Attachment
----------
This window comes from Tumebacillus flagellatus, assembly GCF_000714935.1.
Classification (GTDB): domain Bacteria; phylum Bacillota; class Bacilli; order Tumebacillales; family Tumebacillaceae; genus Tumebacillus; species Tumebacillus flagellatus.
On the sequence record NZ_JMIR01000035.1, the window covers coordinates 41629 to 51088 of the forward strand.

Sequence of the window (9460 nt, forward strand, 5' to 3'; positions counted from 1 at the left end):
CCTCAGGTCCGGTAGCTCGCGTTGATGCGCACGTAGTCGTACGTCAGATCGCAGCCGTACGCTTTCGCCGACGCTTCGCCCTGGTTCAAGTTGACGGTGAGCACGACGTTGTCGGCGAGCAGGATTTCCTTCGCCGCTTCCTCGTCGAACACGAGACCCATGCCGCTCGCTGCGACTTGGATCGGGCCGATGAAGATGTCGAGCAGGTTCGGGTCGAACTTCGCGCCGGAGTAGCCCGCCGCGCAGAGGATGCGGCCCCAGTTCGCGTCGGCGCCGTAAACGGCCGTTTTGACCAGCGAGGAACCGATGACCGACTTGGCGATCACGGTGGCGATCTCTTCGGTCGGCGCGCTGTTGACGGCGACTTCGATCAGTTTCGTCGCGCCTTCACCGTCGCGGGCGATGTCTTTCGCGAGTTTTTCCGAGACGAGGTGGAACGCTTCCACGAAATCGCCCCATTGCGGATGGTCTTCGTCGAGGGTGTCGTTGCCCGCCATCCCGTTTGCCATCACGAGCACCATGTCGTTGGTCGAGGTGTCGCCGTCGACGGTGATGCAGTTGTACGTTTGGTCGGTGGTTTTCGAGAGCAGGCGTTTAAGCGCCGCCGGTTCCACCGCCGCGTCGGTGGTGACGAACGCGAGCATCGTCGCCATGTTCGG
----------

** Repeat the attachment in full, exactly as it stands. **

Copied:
This window comes from Tumebacillus flagellatus, assembly GCF_000714935.1.
Classification (GTDB): domain Bacteria; phylum Bacillota; class Bacilli; order Tumebacillales; family Tumebacillaceae; genus Tumebacillus; species Tumebacillus flagellatus.
On the sequence record NZ_JMIR01000035.1, the window covers coordinates 41629 to 51088 of the forward strand.

Sequence of the window (9460 nt, forward strand, 5' to 3'; positions counted from 1 at the left end):
CCTCAGGTCCGGTAGCTCGCGTTGATGCGCACGTAGTCGTACGTCAGATCGCAGCCGTACGCTTTCGCCGACGCTTCGCCCTGGTTCAAGTTGACGGTGAGCACGACGTTGTCGGCGAGCAGGATTTCCTTCGCCGCTTCCTCGTCGAACACGAGACCCATGCCGCTCGCTGCGACTTGGATCGGGCCGATGAAGATGTCGAGCAGGTTCGGGTCGAACTTCGCGCCGGAGTAGCCCGCCGCGCAGAGGATGCGGCCCCAGTTCGCGTCGGCGCCGTAAACGGCCGTTTTGACCAGCGAGGAACCGATGACCGACTTGGCGATCACGGTGGCGATCTCTTCGGTCGGCGCGCTGTTGACGGCGACTTCGATCAGTTTCGTCGCGCCTTCACCGTCGCGGGCGATGTCTTTCGCGAGTTTTTCCGAGACGAGGTGGAACGCTTCCACGAAATCGCCCCATTGCGGATGGTCTTCGTCGAGGGTGTCGTTGCCCGCCATCCCGTTTGCCATCACGAGCACCATGTCGTTGGTCGAGGTGTCGCCGTCGACGGTGATGCAGTTGTACGTTTGGTCGGTGGTTTTCGAGAGCAGGCGTTTAAGCGCCGCCGGTTCCACCGCCGCGTCGGTGGTGACGAACGCGAGCATCGTCGCCATGTTCGG